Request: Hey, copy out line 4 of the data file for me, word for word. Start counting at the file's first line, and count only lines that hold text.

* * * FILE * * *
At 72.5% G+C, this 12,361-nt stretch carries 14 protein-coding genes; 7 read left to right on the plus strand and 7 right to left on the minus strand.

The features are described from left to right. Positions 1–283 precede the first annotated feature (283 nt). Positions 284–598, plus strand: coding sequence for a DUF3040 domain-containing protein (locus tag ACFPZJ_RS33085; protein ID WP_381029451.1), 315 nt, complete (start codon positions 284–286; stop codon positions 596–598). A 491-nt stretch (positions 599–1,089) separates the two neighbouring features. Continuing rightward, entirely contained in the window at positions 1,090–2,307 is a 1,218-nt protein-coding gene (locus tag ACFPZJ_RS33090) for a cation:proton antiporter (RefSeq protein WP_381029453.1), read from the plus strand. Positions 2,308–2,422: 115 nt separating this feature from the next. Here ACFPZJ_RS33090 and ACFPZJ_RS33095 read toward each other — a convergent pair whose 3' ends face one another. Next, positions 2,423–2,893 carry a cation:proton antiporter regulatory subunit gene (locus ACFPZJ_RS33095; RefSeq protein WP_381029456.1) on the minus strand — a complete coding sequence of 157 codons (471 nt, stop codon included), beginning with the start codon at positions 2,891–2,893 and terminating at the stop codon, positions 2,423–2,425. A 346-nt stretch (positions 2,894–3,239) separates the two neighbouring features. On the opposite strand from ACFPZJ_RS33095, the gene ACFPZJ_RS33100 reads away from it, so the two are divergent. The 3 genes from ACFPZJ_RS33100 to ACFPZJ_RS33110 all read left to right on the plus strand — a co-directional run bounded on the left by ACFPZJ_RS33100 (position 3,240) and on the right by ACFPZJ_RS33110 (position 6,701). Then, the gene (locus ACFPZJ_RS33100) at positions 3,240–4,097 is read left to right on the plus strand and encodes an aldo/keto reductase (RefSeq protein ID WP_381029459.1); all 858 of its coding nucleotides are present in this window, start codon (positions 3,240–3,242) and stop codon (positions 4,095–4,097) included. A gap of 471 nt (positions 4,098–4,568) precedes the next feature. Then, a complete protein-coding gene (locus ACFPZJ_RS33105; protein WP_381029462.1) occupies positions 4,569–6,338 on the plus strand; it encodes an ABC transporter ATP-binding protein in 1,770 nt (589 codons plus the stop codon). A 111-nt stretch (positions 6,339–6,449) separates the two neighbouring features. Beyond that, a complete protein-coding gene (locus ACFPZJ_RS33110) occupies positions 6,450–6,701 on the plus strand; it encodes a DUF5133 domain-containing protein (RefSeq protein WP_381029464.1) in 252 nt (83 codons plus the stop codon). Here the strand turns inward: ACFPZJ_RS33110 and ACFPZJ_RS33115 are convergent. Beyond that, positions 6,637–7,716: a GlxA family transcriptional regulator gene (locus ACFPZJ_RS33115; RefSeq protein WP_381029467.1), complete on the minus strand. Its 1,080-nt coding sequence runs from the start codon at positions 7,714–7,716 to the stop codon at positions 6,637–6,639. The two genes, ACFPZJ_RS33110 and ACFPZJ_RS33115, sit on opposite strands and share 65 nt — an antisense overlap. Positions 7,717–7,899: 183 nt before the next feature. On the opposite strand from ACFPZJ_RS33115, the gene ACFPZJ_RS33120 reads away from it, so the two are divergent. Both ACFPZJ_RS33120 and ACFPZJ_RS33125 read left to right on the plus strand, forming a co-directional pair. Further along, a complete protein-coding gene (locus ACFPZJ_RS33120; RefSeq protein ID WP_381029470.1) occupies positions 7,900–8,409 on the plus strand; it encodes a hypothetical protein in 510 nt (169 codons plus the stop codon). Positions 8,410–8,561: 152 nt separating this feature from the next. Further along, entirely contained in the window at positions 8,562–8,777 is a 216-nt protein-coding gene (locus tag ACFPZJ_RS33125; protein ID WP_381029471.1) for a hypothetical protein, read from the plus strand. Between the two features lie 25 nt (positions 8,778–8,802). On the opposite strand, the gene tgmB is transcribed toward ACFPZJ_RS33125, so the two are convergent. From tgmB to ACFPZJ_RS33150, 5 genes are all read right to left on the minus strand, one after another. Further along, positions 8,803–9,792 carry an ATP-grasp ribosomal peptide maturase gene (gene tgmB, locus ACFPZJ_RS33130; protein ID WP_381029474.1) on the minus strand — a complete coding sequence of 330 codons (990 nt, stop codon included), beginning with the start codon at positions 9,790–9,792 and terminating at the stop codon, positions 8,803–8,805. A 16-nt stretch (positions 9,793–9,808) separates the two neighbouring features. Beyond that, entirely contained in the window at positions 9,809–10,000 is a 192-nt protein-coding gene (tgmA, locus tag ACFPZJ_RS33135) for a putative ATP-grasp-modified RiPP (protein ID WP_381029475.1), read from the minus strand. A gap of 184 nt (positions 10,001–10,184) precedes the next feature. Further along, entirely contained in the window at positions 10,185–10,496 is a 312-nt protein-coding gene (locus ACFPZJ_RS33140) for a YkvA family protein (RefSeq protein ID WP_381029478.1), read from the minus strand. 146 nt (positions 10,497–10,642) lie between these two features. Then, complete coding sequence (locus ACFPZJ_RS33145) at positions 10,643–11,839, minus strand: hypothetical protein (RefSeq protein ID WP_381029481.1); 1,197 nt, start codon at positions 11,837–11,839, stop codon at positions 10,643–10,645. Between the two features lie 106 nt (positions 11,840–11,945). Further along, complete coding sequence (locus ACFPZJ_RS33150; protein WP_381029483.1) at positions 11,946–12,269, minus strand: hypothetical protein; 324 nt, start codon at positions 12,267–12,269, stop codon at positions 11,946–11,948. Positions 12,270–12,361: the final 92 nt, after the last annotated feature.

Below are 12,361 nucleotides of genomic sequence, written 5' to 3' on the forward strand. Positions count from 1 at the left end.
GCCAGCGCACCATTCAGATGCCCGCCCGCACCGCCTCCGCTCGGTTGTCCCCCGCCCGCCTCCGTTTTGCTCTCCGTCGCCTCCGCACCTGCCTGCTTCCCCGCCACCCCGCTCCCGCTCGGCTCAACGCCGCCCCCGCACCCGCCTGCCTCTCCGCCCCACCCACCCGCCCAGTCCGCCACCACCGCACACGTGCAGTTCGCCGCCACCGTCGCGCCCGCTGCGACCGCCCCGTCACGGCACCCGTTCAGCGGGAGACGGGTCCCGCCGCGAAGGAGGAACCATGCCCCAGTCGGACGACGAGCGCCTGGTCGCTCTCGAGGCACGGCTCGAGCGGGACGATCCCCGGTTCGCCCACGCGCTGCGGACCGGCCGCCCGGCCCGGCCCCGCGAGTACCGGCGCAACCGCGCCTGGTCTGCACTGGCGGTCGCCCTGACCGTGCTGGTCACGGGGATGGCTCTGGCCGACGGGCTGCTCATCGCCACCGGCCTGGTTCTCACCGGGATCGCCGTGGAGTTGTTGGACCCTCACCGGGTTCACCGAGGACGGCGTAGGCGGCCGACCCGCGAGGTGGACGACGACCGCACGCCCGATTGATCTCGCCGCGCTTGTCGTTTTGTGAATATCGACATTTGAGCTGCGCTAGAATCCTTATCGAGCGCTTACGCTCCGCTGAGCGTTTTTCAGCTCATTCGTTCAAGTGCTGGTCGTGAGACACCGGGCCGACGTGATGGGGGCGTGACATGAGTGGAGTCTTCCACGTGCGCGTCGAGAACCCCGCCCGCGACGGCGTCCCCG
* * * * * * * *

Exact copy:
GCCAGCGCACCATTCAGATGCCCGCCCGCACCGCCTCCGCTCGGTTGTCCCCCGCCCGCCTCCGTTTTGCTCTCCGTCGCCTCCGCACCTGCCTGCTTCCCCGCCACCCCGCTCCCGCTCGGCTCAACGCCGCCCCCGCACCCGCCTGCCTCTCCGCCCCACCCACCCGCCCAGTCCGCCACCACCGCACACGTGCAGTTCGCCGCCACCGTCGCGCCCGCTGCGACCGCCCCGTCACGGCACCCGTTCAGCGGGAGACGGGTCCCGCCGCGAAGGAGGAACCATGCCCCAGTCGGACGACGAGCGCCTGGTCGCTCTCGAGGCACGGCTCGAGCGGGACGATCCCCGGTTCGCCCACGCGCTGCGGACCGGCCGCCCGGCCCGGCCCCGCGAGTACCGGCGCAACCGCGCCTGGTCTGCACTGGCGGTCGCCCTGACCGTGCTGGTCACGGGGATGGCTCTGGCCGACGGGCTGCTCATCGCCACCGGCCTGGTTCTCACCGGGATCGCCGTGGAGTTGTTGGACCCTCACCGGGTTCACCGAGGACGGCGTAGGCGGCCGACCCGCGAGGTGGACGACGACCGCACGCCCGATTGATCTCGCCGCGCTTGTCGTTTTGTGAATATCGACATTTGAGCTGCGCTAGAATCCTTATCGAGCGCTTACGCTCCGCTGAGCGTTTTTCAGCTCATTCGTTCAAGTGCTGGTCGTGAGACACCGGGCCGACGTGATGGGGGCGTGACATGAGTGGAGTCTTCCACGTGCGCGTCGAGAACCCCGCCCGCGACGGCGTCCCCG